FIG. 4 show normalized peak in the atomic line emission intensity of a) O (777 nm) and He (706 nm) at the nozzle exit for different flow rates of O2 in the capillary electrode; axial distribution of the normalized peak in the atomic line emission intensity of b) O (777 nm), c) He (706 nm) and d) N2 (357 nm) for different He flow rates;

FIG. 5 is a schematic of a system using a torch according to an embodiment of the present invention;

FIG. 6 is a representative example of a RF circuit current (i) and voltage pulses (VT) applied to a torch according to the present invention operating with 1 SLM He and 10% duty cycle;

FIG. 7 is a schematic of an electrical circuit used for impedance matching study of the system of FIG. 5;

FIG. 8 shows one cycle of the RF current (i) and voltage (VT) signals applied to a present source operating with 1 SLM He;

FIG. 9 is a contour plot of the modulus of the torch/voltage probe system's complex impedance, (|ZT+p|), and phase shift (θ) versus the torch resistance (RT) and capacitance (CT);

FIG. 10 presents the measured resistive power PT [W] (o) delivered to the torch; the gas temperature T[° C.] (Δ) measured downstream of the nozzle exit as a function of the pulse duty cycle (DC); and the exposure time to skin te [s] ( ), versus the RF pulse duty cycle for 1 SLM He;

FIG. 11 show emission spectra of the plasma jet ˜1 mm downstream of the nozzle exit plane for PT≈1 W: a) 1 SLM He, b) 1 SLM He with 10 SCCM O2 in the capillary electrode, and c) 1 SLM He+1 v/v % O2 as plasma-forming gas;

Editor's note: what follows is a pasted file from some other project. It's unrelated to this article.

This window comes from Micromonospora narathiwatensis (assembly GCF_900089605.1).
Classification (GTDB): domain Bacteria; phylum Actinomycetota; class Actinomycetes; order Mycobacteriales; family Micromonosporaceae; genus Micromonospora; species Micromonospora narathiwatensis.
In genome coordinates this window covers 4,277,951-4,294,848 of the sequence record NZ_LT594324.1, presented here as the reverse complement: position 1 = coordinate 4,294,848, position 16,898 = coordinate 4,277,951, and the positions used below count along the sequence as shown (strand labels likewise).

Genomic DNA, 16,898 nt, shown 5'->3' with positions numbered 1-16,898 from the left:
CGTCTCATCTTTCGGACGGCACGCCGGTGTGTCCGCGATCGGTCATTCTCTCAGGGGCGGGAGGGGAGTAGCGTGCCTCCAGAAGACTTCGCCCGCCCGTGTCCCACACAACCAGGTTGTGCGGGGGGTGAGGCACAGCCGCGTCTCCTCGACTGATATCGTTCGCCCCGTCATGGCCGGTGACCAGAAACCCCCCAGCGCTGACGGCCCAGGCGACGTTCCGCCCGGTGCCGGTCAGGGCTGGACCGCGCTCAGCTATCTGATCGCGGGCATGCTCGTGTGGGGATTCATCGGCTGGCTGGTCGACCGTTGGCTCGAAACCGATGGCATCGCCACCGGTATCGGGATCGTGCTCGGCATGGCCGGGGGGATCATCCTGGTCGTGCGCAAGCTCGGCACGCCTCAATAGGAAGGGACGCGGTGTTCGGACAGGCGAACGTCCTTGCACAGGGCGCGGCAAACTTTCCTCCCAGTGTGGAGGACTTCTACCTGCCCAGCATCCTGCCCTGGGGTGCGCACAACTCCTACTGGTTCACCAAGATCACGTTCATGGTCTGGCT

FIG. 12 show axial profiles of the peak intensity of selected atomic emission lines for PT≈1 W: a) 1 SLM He with 10 SCCM O2 in the capillary electrode: N2 (--) at 337 nm, N2 +(o) at 391 nm, He (□) at 587 nm and Hα (Δ) at 656 nm; b) O emission at 777 nm for 1 SLM He (−), 1 SLM He with 10 SCCM O2 in the capillary electrode (▪), and 1 SLM He+1 v/v % O2 as plasma-forming gas (▴); and

FIG. 13 shows a Boltzmann plot obtained for PT≈1 W 1 SLM He and three different distances from the nozzle exit: −0.25 mm (□), 0 mm (Δ) and 0.25 mm (∘). The average excitation temperature is 1573 K (R2=0.88).

DESCRIPTION OF ILLUSTRATIVE EMBODIMENTS

FIG. 1 of the appended drawings illustrates a plasma source according to an embodiment of a first aspect of the present invention.

The source comprises a powered electrode 14 and a ground electrode 24.

The powered electrode 14 is a stainless steel capillary tube for example, with typical inside and outside diameters of 0.0070±0.0005″ (0.1778±0.0127 mm) and 0.0140±0.0005″ (0.3556±0.0127 mm), respectively. The small outside diameter of the powered electrode 14 allows for the local enhancement of the electric field and thus, a considerable reduction of the breakdown voltage requirement.

The powered electrode 14 is centered in a quartz confinement tube 16 acting as a dielectric barrier. Typically, the confinement tube 16 has an internal diameter of 2 mm, and an exterior diameter of 4 mm, and the downstream end of the tube is shaped into a converging nozzle 18 of an ending diameter of 500 μm or less for example. An electrically conductive layer, such as silver paste for example, deposited on the external surface of the confinement tube 16, acts as the ground electrode 24.

A tip of the electrode 14 may be recessed by a few μm from the plane of the nozzle exit 18, so that the gap formed between the powered electrode 14 and an inner surface of the confinement tube 16 is very small, i.e. 822 μm-wide in a straight section of the confinement tube 16 and down to 72 μm for example at the nozzle exit 18 in case of perfect alignment in the middle of the nozzle exit.